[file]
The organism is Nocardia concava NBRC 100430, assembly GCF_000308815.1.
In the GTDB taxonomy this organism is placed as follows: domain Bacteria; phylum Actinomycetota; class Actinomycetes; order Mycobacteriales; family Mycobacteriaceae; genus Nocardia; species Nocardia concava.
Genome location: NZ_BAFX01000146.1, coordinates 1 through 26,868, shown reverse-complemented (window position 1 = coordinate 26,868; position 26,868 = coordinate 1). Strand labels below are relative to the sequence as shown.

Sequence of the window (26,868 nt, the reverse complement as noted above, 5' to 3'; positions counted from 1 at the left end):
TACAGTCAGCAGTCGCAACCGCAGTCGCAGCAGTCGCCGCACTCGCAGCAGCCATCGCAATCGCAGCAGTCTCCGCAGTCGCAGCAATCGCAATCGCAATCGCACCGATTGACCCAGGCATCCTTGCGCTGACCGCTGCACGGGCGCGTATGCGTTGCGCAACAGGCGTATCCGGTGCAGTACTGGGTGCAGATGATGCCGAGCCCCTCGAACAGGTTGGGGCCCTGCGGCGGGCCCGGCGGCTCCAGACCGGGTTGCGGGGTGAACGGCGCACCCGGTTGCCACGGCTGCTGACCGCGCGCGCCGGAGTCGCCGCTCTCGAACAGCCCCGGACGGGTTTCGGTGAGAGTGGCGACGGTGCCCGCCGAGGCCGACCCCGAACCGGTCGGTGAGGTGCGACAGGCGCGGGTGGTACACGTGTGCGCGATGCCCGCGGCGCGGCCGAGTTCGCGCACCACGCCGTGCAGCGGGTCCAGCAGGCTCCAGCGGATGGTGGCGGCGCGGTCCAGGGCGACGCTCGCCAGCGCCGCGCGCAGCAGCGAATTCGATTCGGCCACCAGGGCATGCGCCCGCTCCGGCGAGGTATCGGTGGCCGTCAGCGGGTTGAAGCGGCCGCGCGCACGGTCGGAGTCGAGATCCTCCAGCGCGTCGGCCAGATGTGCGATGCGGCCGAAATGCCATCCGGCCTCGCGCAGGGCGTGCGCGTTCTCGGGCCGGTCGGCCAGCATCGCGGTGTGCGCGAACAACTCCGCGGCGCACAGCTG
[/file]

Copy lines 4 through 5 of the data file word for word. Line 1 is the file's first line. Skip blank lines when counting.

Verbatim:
Sequence of the window (26,868 nt, the reverse complement as noted above, 5' to 3'; positions counted from 1 at the left end):
TACAGTCAGCAGTCGCAACCGCAGTCGCAGCAGTCGCCGCACTCGCAGCAGCCATCGCAATCGCAGCAGTCTCCGCAGTCGCAGCAATCGCAATCGCAATCGCACCGATTGACCCAGGCATCCTTGCGCTGACCGCTGCACGGGCGCGTATGCGTTGCGCAACAGGCGTATCCGGTGCAGTACTGGGTGCAGATGATGCCGAGCCCCTCGAACAGGTTGGGGCCCTGCGGCGGGCCCGGCGGCTCCAGACCGGGTTGCGGGGTGAACGGCGCACCCGGTTGCCACGGCTGCTGACCGCGCGCGCCGGAGTCGCCGCTCTCGAACAGCCCCGGACGGGTTTCGGTGAGAGTGGCGACGGTGCCCGCCGAGGCCGACCCCGAACCGGTCGGTGAGGTGCGACAGGCGCGGGTGGTACACGTGTGCGCGATGCCCGCGGCGCGGCCGAGTTCGCGCACCACGCCGTGCAGCGGGTCCAGCAGGCTCCAGCGGATGGTGGCGGCGCGGTCCAGGGCGACGCTCGCCAGCGCCGCGCGCAGCAGCGAATTCGATTCGGCCACCAGGGCATGCGCCCGCTCCGGCGAGGTATCGGTGGCCGTCAGCGGGTTGAAGCGGCCGCGCGCACGGTCGGAGTCGAGATCCTCCAGCGCGTCGGCCAGATGTGCGATGCGGCCGAAATGCCATCCGGCCTCGCGCAGGGCGTGCGCGTTCTCGGGCCGGTCGGCCAGCATCGCGGTGTGCGCGAACAACTCCGCGGCGCACAGCTG